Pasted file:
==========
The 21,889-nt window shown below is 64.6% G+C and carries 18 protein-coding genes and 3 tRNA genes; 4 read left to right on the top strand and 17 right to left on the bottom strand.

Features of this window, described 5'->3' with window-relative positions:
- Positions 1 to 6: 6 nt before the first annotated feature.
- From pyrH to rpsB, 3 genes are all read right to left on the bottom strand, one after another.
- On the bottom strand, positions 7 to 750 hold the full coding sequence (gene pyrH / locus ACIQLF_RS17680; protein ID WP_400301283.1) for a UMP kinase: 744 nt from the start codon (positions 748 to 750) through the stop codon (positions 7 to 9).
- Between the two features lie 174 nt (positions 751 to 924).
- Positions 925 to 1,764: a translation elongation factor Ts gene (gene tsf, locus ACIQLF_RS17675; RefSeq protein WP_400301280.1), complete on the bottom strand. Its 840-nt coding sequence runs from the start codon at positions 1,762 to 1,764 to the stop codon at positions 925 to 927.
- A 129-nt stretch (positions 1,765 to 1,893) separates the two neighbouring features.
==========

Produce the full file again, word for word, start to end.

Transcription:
The 21,889-nt window shown below is 64.6% G+C and carries 18 protein-coding genes and 3 tRNA genes; 4 read left to right on the top strand and 17 right to left on the bottom strand.

Features of this window, described 5'->3' with window-relative positions:
- Positions 1 to 6: 6 nt before the first annotated feature.
- From pyrH to rpsB, 3 genes are all read right to left on the bottom strand, one after another.
- On the bottom strand, positions 7 to 750 hold the full coding sequence (gene pyrH / locus ACIQLF_RS17680; protein ID WP_400301283.1) for a UMP kinase: 744 nt from the start codon (positions 748 to 750) through the stop codon (positions 7 to 9).
- Between the two features lie 174 nt (positions 751 to 924).
- Positions 925 to 1,764: a translation elongation factor Ts gene (gene tsf, locus ACIQLF_RS17675; RefSeq protein WP_400301280.1), complete on the bottom strand. Its 840-nt coding sequence runs from the start codon at positions 1,762 to 1,764 to the stop codon at positions 925 to 927.
- A 129-nt stretch (positions 1,765 to 1,893) separates the two neighbouring features.